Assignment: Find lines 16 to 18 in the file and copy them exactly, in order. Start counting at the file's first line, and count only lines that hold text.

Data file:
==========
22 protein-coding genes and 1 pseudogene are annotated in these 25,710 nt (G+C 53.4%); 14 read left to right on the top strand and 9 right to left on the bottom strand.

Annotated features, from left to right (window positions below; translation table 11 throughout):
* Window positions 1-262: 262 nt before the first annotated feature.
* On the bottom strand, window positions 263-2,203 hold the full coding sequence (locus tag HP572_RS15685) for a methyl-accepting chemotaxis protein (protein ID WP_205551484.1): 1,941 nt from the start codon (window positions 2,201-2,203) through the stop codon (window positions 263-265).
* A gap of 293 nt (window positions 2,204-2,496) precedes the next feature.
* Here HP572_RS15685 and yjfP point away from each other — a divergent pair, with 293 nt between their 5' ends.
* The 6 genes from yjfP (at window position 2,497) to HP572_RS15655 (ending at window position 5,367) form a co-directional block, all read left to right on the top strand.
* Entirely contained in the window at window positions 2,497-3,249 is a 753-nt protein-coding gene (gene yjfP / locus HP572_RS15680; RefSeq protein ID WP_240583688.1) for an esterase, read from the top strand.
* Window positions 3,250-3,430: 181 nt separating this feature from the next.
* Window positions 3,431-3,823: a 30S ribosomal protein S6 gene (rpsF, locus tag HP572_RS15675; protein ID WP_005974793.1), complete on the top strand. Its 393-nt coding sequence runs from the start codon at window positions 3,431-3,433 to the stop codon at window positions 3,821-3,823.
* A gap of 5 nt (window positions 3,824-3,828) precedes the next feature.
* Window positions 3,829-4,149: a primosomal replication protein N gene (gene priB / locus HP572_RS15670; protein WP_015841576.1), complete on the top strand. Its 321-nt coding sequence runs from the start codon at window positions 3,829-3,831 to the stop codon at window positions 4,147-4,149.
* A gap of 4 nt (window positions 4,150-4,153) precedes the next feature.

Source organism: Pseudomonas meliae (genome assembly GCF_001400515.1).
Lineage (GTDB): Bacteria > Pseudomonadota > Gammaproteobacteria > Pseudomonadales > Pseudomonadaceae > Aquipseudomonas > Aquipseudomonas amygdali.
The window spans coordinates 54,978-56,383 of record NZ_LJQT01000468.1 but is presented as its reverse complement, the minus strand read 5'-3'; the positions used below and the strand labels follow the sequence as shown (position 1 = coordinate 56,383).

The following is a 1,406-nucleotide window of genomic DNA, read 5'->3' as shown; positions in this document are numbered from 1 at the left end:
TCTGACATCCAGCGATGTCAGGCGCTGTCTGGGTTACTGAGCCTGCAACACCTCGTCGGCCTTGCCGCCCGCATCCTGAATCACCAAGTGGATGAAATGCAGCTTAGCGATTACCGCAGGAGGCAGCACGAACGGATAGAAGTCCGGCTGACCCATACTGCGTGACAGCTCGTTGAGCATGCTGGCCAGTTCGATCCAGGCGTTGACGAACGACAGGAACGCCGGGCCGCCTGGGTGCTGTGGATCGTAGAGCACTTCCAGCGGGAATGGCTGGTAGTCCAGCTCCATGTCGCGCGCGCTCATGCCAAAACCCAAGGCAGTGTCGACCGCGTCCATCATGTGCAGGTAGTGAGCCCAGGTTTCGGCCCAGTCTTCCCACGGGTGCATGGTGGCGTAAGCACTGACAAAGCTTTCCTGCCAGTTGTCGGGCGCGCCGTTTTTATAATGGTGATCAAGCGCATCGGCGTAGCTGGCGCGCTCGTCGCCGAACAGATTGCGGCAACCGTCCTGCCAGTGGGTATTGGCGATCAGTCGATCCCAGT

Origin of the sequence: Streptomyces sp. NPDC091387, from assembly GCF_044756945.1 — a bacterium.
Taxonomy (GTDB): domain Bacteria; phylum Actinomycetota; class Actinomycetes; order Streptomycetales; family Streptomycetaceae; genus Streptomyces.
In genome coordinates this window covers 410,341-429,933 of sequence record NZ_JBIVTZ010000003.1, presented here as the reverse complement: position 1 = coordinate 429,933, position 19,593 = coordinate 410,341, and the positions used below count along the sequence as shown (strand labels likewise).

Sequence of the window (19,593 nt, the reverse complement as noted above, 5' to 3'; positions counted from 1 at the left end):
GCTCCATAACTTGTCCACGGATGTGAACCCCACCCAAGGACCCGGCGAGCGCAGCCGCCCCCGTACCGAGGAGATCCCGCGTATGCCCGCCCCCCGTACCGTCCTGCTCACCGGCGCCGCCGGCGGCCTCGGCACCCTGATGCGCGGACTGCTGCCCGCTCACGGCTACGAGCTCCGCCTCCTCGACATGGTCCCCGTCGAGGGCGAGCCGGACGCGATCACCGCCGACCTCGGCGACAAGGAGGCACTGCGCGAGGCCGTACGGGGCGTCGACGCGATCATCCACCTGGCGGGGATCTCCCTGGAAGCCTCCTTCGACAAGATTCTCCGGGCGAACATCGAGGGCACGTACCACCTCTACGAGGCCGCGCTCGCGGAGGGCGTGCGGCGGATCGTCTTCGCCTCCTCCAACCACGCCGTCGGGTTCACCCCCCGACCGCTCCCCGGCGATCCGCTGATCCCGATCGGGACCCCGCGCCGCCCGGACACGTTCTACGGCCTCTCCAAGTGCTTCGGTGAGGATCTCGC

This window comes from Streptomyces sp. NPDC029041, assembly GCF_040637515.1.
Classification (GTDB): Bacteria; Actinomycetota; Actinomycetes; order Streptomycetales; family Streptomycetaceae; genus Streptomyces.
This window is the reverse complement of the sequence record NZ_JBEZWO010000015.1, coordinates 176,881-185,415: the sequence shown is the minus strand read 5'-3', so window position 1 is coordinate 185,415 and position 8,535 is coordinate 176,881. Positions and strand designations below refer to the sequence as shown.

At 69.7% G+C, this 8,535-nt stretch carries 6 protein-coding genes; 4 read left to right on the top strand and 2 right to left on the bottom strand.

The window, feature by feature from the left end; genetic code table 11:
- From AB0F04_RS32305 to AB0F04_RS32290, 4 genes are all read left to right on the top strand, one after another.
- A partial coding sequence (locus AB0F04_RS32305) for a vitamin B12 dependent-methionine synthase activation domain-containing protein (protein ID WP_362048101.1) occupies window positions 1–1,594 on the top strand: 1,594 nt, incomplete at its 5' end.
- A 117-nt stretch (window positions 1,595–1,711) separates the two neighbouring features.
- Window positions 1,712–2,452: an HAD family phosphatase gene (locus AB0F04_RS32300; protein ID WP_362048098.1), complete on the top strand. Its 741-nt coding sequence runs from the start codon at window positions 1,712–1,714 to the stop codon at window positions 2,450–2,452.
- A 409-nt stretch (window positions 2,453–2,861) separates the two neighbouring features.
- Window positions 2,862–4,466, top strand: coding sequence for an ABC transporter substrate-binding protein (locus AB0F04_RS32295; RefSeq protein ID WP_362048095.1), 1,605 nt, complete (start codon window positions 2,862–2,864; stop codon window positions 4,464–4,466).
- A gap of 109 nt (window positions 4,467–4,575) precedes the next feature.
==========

The window spans coordinates 54,978-56,383 of record NZ_LJQT01000468.1 but is presented as its reverse complement, the minus strand read 5'-3'; the positions used below and the strand labels follow the sequence as shown (position 1 = coordinate 56,383).

The following is a 1,406-nucleotide window of genomic DNA, read 5'->3' as shown; positions in this document are numbered from 1 at the left end:
TCTGACATCCAGCGATGTCAGGCGCTGTCTGGGTTACTGAGCCTGCAACACCTCGTCGGCCTTGCCGCCCGCATCCTGAATCACCAAGTGGATGAAATGCAGCTTAGCGATTACCGCAGGAGGCAGCACGAACGGATAGAAGTCCGGCTGACCCATACTGCGTGACAGCTCGTTGAGCATGCTGGCCAGTTCGATCCAGGCGTTGACGAACGACAGGAACGCCGGGCCGCCTGGGTGCTGTGGATCGTAGAGCACTTCCAGCGGGAATGGCTGGTAGTCCAGCTCCATGTCGCGCGCGCTCATGCCAAAACCCAAGGCAGTGTCGACCGCGTCCATCATGTGCAGGTAGTGAGCCCAGGTTTCGGCCCAGTCTTCCCACGGGTGCATGGTGGCGTAAGCACTGACAAAGCTTTCCTGCCAGTTGTCGGGCGCGCCGTTTTTATAATGGTGATCAAGCGCATCGGCGTAGCTGGCGCGCTCGTCGCCGAACAGATTGCGGCAACCGTCCTGCCAGTGGGTATTGGCGATCAGTCGATCCCAGT